The contribution that brownfield land can make to meeting housing needs isn't in any way "marginal" or "very small". CPRE's estimate of almost a million potential homes on current identified brownfield sites has been dismissed by some particularly blinkered people, including the author of this piece. A million homes - 4 years supply - is highly significant, especially when the supply of new brownfield sites continues to grow, as our evidence, prepared by the University of the West of England, demonstrates. You might argue that a million homes on brownfield sites sounds high. Perhaps we've assumed that every brownfield site would be developed? No - only about half of identified brownfield sites are included in this assessment: those sites identified by councils as being suitable for housing development. And we know that government has said that councils are protecting sites that could be seen as suitable for housing for other uses, so the figure could be higher. Some argue that these sites aren't in the right place: but they are mainly in places, like London, the South-East, the West Midlands, Greater Manchester and Tyne and Wear, where demand for housing is so high that sites are being released willy-nilly from the Green Belt - no demand for housing in these places? Or perhaps it is the specific locations that are places in which people would not choose to buy a house - places like London Docklands and Liverpool Docks were 20 years ago?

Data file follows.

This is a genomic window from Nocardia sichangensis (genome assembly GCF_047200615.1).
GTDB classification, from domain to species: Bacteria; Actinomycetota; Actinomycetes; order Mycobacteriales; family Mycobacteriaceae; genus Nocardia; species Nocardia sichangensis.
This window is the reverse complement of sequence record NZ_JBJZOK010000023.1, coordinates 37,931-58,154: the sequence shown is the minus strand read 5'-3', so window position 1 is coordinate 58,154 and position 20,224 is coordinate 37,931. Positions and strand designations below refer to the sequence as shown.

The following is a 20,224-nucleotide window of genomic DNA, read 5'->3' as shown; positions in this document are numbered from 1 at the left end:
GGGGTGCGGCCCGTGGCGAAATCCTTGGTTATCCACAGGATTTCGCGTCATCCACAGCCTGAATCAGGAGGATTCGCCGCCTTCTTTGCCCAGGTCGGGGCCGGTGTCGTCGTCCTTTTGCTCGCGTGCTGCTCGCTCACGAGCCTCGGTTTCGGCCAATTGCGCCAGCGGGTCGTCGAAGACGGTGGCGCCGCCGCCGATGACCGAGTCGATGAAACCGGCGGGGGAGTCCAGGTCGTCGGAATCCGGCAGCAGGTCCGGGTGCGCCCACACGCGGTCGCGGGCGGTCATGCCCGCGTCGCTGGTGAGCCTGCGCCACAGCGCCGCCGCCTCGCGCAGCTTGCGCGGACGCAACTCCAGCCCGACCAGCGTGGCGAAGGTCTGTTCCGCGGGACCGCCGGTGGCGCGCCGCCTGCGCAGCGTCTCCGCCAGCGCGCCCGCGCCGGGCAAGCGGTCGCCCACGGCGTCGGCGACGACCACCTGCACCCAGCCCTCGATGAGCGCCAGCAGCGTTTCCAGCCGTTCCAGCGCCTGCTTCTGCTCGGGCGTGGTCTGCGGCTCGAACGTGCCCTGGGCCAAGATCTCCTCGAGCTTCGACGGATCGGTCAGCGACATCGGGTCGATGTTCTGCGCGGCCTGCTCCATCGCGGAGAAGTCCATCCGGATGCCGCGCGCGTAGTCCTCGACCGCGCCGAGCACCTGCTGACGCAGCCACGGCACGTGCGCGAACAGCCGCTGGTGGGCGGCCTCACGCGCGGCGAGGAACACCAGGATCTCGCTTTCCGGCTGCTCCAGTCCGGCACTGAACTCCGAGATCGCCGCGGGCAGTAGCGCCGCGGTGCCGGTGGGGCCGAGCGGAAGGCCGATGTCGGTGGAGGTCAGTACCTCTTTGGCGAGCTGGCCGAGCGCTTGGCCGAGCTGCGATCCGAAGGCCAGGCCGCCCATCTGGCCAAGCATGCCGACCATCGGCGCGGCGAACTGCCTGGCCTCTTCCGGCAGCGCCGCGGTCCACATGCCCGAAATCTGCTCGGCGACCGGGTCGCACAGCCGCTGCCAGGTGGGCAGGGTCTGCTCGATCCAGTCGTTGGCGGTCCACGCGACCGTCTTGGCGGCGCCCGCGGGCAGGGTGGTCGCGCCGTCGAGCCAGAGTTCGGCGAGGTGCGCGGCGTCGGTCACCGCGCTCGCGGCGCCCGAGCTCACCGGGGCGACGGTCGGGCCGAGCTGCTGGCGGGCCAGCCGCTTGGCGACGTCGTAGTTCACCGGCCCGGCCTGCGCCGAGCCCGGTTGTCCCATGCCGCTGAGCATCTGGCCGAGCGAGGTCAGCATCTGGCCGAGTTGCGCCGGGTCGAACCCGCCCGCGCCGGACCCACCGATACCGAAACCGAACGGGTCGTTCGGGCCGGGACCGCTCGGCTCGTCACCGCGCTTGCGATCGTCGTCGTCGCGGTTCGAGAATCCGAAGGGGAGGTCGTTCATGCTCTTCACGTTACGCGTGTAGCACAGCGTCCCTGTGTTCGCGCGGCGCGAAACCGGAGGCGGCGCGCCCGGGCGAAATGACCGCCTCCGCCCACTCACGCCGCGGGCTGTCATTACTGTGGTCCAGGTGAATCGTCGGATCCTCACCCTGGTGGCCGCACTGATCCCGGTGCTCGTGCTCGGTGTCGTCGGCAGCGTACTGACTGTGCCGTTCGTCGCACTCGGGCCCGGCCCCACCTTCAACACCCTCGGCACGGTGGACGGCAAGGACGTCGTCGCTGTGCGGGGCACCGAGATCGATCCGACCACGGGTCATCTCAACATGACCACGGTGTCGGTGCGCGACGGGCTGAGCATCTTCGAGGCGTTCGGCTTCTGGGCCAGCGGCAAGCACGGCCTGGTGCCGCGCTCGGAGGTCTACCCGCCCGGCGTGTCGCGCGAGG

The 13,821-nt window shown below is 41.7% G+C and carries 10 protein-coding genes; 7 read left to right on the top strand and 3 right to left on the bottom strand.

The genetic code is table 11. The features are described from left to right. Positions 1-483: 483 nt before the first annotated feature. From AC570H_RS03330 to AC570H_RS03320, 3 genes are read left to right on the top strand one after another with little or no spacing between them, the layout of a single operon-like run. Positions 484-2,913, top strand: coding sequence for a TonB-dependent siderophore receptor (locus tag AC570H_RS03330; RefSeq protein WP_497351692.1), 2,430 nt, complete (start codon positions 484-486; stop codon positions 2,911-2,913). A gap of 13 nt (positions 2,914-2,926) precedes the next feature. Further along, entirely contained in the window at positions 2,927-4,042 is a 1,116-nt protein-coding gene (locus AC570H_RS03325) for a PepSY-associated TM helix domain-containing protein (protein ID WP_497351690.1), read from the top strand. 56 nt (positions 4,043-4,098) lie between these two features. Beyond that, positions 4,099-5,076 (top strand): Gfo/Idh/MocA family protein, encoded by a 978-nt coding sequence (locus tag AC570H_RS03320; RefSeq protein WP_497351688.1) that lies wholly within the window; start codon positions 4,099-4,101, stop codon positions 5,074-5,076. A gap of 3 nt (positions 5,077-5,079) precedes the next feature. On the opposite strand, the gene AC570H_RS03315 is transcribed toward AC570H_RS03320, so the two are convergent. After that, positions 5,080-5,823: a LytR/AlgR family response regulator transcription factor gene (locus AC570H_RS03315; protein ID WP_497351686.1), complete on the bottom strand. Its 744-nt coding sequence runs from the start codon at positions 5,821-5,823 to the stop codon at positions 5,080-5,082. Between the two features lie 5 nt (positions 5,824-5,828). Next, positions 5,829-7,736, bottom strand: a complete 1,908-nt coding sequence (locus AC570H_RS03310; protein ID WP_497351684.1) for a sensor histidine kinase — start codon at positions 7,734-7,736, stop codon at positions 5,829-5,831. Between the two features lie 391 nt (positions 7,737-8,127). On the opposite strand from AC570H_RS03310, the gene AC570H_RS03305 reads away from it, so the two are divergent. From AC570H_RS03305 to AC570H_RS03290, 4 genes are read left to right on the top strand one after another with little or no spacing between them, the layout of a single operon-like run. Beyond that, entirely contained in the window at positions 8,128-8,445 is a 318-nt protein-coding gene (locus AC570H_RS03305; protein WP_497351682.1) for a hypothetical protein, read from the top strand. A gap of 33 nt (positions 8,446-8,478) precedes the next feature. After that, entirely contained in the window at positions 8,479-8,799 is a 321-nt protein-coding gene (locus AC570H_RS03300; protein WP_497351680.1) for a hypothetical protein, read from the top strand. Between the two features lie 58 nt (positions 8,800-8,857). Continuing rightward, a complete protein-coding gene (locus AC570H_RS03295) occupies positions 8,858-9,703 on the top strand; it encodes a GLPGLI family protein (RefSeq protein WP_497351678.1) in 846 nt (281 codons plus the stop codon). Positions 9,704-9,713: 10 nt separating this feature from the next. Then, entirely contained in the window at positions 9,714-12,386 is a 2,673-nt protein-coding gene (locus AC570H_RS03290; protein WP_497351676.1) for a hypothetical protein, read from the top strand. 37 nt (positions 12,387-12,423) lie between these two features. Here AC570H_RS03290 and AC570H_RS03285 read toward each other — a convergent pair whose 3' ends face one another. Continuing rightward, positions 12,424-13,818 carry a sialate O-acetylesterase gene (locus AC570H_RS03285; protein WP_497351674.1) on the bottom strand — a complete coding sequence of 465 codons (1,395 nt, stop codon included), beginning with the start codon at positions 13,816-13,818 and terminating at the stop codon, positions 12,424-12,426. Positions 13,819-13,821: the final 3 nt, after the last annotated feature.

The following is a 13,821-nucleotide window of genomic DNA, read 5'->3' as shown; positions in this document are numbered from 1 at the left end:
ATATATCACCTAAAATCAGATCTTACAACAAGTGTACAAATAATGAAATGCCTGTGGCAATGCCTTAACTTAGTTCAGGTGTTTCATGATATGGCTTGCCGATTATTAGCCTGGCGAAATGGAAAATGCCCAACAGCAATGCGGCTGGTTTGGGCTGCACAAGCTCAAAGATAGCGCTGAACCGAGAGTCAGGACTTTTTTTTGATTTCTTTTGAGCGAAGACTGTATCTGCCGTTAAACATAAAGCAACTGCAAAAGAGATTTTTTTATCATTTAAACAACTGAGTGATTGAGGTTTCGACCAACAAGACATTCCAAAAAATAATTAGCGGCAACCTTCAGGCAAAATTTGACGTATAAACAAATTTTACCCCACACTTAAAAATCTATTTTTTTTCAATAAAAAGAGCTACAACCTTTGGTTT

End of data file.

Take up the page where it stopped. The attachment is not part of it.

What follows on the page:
Not so long ago, the Government insisted that the capacity of brownfield sites in England was only 200,000 homes. Faced with CPRE's evidence, they stuck their moistened fingers in the air and upped this guestimate to 400,000. But there are permissions for 400,000 homes on brownfield sites *right now*, and many more in the pipeline in local and neighbourhood plans. When you add to this all of the other brownfield initiatives - housing zones, permitted development rights, the emerging brownfield registers and permission in principle - why are Government doing all these things if their estimate of total brownfield capacity is the same as the number of brownfield sites that already have permission? It's because *secretly* they know that the real untapped potential of brownfield land is huge. They just don't want to admit it because they, like the Adam Smith Institute, are in the thrall of a small number of big landowners and businesses in whose interests it is to plan for vast soulless suburban estates of executive housing across our precious and irreplaceable countryside.